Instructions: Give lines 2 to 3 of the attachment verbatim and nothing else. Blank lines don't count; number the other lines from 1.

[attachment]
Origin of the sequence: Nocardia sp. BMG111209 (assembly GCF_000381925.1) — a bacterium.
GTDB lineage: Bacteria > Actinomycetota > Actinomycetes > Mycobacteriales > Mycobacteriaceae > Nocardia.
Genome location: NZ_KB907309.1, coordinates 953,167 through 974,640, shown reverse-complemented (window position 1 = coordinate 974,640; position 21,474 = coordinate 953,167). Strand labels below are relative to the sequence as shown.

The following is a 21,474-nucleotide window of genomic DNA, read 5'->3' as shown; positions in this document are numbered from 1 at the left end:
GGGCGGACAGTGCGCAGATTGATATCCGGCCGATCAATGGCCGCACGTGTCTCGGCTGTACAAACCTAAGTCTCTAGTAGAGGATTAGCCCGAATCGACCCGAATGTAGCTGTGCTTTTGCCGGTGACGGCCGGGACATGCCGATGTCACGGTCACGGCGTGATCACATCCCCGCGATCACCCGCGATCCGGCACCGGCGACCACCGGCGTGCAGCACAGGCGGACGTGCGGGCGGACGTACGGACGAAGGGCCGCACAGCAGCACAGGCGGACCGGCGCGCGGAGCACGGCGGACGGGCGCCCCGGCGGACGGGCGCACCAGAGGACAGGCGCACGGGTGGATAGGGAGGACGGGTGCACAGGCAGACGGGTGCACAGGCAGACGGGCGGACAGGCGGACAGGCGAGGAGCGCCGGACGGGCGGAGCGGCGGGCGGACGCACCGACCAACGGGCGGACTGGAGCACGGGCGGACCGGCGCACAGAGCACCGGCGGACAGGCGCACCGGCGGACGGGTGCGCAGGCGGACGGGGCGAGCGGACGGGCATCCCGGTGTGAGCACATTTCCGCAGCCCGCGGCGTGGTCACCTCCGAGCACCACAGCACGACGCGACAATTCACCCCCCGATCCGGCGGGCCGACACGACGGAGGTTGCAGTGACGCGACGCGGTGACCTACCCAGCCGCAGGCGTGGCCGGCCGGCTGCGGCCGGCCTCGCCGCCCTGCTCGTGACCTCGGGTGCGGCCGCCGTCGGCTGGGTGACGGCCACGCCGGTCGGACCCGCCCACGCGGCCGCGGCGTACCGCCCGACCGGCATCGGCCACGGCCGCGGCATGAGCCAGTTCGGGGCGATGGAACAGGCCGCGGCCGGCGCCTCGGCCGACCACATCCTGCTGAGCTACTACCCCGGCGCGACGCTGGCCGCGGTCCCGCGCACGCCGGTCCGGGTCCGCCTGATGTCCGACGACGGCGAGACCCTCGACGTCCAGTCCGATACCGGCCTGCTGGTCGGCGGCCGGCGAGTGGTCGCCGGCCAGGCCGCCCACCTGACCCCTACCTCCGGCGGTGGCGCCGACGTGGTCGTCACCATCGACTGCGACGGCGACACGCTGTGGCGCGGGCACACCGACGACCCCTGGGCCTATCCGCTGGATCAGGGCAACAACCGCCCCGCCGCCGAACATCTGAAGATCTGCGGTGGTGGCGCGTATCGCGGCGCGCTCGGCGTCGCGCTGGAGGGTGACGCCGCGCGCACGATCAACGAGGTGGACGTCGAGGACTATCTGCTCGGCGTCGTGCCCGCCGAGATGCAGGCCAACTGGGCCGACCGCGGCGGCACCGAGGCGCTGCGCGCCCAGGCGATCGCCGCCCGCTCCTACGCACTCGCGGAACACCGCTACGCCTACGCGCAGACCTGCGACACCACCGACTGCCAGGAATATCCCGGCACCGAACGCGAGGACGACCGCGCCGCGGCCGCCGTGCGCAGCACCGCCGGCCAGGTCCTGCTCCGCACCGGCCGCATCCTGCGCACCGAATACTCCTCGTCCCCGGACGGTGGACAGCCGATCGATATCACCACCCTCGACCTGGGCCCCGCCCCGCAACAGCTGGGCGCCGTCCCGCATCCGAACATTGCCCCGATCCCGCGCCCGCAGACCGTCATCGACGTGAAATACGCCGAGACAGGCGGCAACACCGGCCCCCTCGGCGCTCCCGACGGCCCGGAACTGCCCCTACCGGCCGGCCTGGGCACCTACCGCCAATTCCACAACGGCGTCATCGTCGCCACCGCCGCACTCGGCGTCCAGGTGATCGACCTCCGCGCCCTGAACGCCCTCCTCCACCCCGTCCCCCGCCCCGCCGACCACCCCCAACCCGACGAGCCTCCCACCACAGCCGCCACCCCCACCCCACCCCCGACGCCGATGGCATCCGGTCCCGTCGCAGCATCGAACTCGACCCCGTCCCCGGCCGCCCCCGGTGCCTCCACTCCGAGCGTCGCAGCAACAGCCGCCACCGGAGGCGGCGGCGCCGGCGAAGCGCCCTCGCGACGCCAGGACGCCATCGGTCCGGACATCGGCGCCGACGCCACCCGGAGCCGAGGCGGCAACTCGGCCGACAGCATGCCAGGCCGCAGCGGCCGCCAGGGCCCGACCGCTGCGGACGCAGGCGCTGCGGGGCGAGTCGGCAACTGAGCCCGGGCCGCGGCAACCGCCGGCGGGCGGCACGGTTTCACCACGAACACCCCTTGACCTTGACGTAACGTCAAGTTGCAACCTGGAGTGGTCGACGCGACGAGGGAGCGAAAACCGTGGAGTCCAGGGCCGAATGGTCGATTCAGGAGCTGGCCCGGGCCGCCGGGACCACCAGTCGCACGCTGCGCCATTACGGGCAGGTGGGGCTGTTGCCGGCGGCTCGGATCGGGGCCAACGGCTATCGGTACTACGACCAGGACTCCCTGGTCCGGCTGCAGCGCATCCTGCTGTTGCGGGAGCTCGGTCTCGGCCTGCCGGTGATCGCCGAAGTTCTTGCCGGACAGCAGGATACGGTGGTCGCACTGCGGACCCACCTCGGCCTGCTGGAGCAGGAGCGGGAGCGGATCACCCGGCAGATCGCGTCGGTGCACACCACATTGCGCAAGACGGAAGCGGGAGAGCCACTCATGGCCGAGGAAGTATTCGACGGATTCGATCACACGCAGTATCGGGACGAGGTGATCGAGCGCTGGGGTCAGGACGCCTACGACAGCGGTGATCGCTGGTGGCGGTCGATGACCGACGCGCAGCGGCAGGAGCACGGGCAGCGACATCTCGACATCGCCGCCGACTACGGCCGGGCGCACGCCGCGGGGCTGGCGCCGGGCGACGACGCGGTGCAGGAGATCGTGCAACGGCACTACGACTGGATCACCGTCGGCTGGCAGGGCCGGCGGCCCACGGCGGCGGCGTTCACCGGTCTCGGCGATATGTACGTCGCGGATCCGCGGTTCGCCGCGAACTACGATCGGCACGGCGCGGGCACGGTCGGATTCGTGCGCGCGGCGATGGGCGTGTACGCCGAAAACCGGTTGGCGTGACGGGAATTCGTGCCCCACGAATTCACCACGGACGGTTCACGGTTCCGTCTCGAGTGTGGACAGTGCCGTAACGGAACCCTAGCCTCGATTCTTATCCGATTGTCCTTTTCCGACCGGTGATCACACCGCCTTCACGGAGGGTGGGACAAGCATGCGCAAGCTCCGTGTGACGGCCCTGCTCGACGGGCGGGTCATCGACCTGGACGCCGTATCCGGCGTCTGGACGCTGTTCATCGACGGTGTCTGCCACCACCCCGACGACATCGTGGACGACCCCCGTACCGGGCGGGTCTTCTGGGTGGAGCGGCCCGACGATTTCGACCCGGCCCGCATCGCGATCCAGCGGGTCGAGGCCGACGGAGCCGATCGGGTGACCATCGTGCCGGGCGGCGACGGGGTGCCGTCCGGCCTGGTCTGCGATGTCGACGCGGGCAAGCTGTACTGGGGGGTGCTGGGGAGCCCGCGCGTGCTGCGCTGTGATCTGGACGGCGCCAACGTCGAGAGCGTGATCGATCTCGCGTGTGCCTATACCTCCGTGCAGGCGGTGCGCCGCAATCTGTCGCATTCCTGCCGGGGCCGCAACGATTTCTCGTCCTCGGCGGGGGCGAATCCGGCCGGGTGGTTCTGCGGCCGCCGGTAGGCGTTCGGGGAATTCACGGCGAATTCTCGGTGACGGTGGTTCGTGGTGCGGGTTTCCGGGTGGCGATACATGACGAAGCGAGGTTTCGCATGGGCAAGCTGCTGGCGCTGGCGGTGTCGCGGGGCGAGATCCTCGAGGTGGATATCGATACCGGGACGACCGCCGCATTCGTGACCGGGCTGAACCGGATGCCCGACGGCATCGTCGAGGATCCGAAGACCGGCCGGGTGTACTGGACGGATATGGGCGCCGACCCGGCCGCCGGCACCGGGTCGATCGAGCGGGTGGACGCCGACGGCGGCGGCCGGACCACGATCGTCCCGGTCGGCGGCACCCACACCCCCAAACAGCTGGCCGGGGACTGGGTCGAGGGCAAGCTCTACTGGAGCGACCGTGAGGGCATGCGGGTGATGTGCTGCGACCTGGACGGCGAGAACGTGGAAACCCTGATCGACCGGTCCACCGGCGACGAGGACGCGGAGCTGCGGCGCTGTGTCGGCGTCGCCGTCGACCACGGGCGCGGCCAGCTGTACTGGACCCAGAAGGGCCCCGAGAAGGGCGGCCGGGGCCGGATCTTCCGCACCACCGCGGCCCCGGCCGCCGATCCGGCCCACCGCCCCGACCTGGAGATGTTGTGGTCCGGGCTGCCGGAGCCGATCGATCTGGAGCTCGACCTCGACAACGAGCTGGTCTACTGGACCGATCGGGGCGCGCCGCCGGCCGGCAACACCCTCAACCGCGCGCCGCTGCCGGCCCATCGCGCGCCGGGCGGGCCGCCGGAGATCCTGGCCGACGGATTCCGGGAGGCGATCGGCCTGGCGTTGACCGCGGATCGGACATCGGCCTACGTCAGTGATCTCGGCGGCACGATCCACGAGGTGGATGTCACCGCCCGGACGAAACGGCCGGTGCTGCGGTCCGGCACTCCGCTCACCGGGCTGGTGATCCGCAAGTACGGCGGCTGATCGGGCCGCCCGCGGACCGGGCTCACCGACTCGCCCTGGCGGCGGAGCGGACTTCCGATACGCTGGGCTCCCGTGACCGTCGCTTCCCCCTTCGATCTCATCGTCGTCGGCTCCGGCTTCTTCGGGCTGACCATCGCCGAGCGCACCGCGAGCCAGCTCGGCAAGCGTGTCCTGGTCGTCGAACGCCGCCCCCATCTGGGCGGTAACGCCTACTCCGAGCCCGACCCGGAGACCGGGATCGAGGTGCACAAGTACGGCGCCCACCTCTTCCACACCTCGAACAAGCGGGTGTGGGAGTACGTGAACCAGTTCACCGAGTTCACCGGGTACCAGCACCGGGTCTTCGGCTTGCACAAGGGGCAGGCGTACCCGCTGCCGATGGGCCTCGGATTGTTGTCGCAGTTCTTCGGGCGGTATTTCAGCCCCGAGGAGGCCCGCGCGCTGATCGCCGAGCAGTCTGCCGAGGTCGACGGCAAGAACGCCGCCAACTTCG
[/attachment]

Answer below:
GTDB lineage: Bacteria > Actinomycetota > Actinomycetes > Mycobacteriales > Mycobacteriaceae > Nocardia.
Genome location: NZ_KB907309.1, coordinates 953,167 through 974,640, shown reverse-complemented (window position 1 = coordinate 974,640; position 21,474 = coordinate 953,167). Strand labels below are relative to the sequence as shown.